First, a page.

Why Big Games Aren’t Blockbuster Entertainment

As I’ve been talking to friends and reading internet posts about Mass Effect 2, I’m constantly struck by how different everyone’s experience is.  This week’s Giant Bombcast points out that it is actually kind of hard to watch someone else play Mass Effect 2 because their Shepard isn’t your Shepard.  The shame about this experience is that it’s really something you can’t share with people as it happens.  Video games place you into a narrative in a way that other media don’t: To whatever small degree you are an active participant in the world of the game rather than a passive one.  I don’t know if it’s because videogames are so new or because gamers are isolated and insecure enough that they’re constantly trying to legitimize their hobby but we’re always trying to associate games with other media and the medium we choose is almost always film.

In one very important way though, aren’t video games more like books?

Like books, games are generally a solitary experience.*  You engage them on your own and if there is a social interaction regarding the media, it is after the fact, or in some kind of status reporting as readers/gamers progress.  You generally engage them over a considerable period of time, as opposed to the relatively small time investment of other audio/visual media.

Movies, music and television are all inherently social experiences.  We may not all experience them all together all the time, but their histories all share people coming together to witness a performance of some kind.  I may watch a two hour movie with Dawn, but it is pretty unlikely that she’ll sit through Mass Effect 2 with me.  Even though it is highly “cinematic”, the game keeps getting in the way!  Even a game like Uncharted 2, which was sold to people on the idea that it was indistinguishable from a movie, can be pretty hard to stick with if you’re not the person controlling Drake.  We just don’t crowd around the couch to watch someone play through a game.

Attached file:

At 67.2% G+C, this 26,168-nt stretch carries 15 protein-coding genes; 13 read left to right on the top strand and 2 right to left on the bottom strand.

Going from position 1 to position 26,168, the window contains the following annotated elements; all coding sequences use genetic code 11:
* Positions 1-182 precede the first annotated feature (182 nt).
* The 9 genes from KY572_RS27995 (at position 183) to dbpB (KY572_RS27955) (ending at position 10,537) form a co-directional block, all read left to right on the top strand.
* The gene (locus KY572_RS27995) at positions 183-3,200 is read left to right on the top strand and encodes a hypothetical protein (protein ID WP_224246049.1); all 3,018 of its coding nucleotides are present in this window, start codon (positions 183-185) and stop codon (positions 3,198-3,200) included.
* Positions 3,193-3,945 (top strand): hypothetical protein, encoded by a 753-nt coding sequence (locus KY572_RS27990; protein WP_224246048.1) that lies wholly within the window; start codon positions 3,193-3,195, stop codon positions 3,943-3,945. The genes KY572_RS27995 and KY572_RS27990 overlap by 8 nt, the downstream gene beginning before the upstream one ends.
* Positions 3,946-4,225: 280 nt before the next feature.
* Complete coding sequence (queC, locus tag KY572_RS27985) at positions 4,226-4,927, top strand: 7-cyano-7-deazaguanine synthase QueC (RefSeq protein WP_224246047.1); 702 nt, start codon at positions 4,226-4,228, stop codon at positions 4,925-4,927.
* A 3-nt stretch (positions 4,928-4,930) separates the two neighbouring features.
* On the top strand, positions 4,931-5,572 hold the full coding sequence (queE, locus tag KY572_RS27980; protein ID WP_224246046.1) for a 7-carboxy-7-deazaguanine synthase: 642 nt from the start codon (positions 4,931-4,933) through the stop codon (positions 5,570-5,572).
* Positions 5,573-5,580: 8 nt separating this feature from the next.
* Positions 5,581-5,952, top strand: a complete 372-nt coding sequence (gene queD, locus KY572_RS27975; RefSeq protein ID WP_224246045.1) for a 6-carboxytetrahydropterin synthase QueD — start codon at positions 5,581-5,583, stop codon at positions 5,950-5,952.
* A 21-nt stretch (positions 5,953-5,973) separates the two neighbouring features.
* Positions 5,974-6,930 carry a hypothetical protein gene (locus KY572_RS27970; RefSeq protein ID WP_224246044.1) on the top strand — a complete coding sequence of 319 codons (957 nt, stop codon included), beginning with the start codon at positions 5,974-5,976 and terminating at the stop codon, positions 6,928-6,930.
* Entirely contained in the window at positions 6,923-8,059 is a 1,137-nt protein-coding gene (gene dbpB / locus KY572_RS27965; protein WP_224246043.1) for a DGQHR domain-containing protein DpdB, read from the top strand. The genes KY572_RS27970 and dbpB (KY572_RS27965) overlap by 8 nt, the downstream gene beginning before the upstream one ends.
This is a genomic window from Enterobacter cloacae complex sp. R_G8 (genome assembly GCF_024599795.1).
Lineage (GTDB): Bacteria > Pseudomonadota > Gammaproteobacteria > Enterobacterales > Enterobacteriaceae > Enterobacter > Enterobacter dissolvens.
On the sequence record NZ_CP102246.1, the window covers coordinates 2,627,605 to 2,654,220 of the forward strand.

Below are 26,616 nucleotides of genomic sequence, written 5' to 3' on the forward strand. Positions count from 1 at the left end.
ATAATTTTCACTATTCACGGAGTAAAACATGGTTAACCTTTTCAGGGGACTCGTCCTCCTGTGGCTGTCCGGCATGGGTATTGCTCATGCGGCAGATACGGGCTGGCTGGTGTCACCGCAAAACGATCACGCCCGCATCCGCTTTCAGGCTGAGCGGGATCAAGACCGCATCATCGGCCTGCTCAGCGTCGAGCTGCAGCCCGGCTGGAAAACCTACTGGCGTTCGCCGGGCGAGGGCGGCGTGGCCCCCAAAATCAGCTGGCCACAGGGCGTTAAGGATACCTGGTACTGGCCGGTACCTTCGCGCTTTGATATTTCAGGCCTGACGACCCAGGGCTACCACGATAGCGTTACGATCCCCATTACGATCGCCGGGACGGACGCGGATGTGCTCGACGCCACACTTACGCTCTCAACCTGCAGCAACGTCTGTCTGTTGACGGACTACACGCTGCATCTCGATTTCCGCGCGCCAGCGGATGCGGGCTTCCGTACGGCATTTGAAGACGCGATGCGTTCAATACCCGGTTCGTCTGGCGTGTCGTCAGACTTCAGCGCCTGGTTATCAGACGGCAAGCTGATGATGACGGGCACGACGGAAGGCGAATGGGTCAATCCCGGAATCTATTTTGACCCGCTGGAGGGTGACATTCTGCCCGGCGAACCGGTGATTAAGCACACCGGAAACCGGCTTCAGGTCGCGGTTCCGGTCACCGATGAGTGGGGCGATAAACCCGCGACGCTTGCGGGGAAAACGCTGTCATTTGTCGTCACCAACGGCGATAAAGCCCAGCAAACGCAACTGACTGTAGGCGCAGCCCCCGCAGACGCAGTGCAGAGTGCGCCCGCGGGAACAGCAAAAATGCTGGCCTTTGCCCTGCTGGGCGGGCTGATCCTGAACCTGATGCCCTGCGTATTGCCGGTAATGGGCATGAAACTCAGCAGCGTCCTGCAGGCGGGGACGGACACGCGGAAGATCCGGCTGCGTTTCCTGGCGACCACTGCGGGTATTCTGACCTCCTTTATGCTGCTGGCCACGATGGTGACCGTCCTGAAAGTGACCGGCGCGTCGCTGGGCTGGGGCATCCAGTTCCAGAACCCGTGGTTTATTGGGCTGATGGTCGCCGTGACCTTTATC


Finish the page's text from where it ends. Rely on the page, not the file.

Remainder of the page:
At first I thought that this might be a “bad thing,” but ultimately it is just not an something that needs necessarily be shared during the “live” experience.  The social experience comes later, when we share our stories and experiences.  There aren’t book clubs for games, but in this age, there are certainly many forums for discussion.

So even though your Activisions and EA’s would like you to believe that Mondern Warfare 2 is as big a media event as Avatar, and it may be in terms of money, but as a cultural experience, it simply does not add up.  As long as games are designed with a single person in front of a single device (or in the case of MW2 many single individuals connected to one another over the internet- a potentially interesting discussion in itself), they will not have the same mindshare as other mass media.

The funny thing is that even though I don’t really enjoy the Wii experience, Nintendo is one of the few game makers that has really worked to engage the entire family and groups of people in play through the Wii, and this is absolutely by design.  Whether or not the Wii will be recalled as a fad or a shared cultural experience remains to be seen, but they are bringing the medium to people in ways that either didn’t exist or that’s long forgotten.

*Yes, people play multiplayer games online.  Yes people play games like Rock Band and Wii together.  But these experiences are not the “hardcore” and they aren’t the big budget, cinematic blockbusters that game studios keep pitching and that keep most of the game publishers in business.

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